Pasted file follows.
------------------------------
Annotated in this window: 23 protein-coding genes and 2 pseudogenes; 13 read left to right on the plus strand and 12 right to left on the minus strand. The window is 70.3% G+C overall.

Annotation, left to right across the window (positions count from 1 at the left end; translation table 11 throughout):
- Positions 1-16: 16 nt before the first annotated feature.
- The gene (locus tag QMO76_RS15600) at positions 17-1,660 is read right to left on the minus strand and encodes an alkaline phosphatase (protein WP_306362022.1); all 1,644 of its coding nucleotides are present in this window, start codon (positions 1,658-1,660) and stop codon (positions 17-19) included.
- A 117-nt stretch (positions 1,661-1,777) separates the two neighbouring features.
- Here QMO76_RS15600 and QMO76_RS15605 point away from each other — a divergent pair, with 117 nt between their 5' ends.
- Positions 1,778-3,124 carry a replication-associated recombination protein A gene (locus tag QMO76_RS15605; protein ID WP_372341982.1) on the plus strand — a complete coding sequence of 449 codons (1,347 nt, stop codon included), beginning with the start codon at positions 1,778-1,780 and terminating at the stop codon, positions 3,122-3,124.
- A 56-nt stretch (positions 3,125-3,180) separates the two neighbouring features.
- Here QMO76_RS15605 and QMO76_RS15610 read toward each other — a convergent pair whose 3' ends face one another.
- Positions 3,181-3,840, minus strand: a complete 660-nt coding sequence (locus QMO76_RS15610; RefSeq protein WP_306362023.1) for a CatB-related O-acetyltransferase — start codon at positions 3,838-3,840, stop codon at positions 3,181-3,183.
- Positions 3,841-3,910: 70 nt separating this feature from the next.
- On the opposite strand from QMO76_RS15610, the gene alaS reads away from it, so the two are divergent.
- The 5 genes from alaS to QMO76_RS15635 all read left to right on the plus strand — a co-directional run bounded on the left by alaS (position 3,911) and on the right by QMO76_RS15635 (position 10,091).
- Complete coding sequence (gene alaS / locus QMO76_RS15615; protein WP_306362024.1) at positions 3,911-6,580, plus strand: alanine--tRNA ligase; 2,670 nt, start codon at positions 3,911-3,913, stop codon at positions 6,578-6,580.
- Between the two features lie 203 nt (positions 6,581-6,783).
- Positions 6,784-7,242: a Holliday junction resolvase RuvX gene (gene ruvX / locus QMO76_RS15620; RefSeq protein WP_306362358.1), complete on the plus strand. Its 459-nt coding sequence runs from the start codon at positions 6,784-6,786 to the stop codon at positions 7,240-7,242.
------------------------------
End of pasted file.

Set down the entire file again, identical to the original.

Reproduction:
Annotated in this window: 23 protein-coding genes and 2 pseudogenes; 13 read left to right on the plus strand and 12 right to left on the minus strand. The window is 70.3% G+C overall.

Annotation, left to right across the window (positions count from 1 at the left end; translation table 11 throughout):
- Positions 1-16: 16 nt before the first annotated feature.
- The gene (locus tag QMO76_RS15600) at positions 17-1,660 is read right to left on the minus strand and encodes an alkaline phosphatase (protein WP_306362022.1); all 1,644 of its coding nucleotides are present in this window, start codon (positions 1,658-1,660) and stop codon (positions 17-19) included.
- A 117-nt stretch (positions 1,661-1,777) separates the two neighbouring features.
- Here QMO76_RS15600 and QMO76_RS15605 point away from each other — a divergent pair, with 117 nt between their 5' ends.
- Positions 1,778-3,124 carry a replication-associated recombination protein A gene (locus tag QMO76_RS15605; protein ID WP_372341982.1) on the plus strand — a complete coding sequence of 449 codons (1,347 nt, stop codon included), beginning with the start codon at positions 1,778-1,780 and terminating at the stop codon, positions 3,122-3,124.
- A 56-nt stretch (positions 3,125-3,180) separates the two neighbouring features.
- Here QMO76_RS15605 and QMO76_RS15610 read toward each other — a convergent pair whose 3' ends face one another.
- Positions 3,181-3,840, minus strand: a complete 660-nt coding sequence (locus QMO76_RS15610; RefSeq protein WP_306362023.1) for a CatB-related O-acetyltransferase — start codon at positions 3,838-3,840, stop codon at positions 3,181-3,183.
- Positions 3,841-3,910: 70 nt separating this feature from the next.
- On the opposite strand from QMO76_RS15610, the gene alaS reads away from it, so the two are divergent.
- The 5 genes from alaS to QMO76_RS15635 all read left to right on the plus strand — a co-directional run bounded on the left by alaS (position 3,911) and on the right by QMO76_RS15635 (position 10,091).
- Complete coding sequence (gene alaS / locus QMO76_RS15615; protein WP_306362024.1) at positions 3,911-6,580, plus strand: alanine--tRNA ligase; 2,670 nt, start codon at positions 3,911-3,913, stop codon at positions 6,578-6,580.
- Between the two features lie 203 nt (positions 6,581-6,783).
- Positions 6,784-7,242: a Holliday junction resolvase RuvX gene (gene ruvX / locus QMO76_RS15620; RefSeq protein WP_306362358.1), complete on the plus strand. Its 459-nt coding sequence runs from the start codon at positions 6,784-6,786 to the stop codon at positions 7,240-7,242.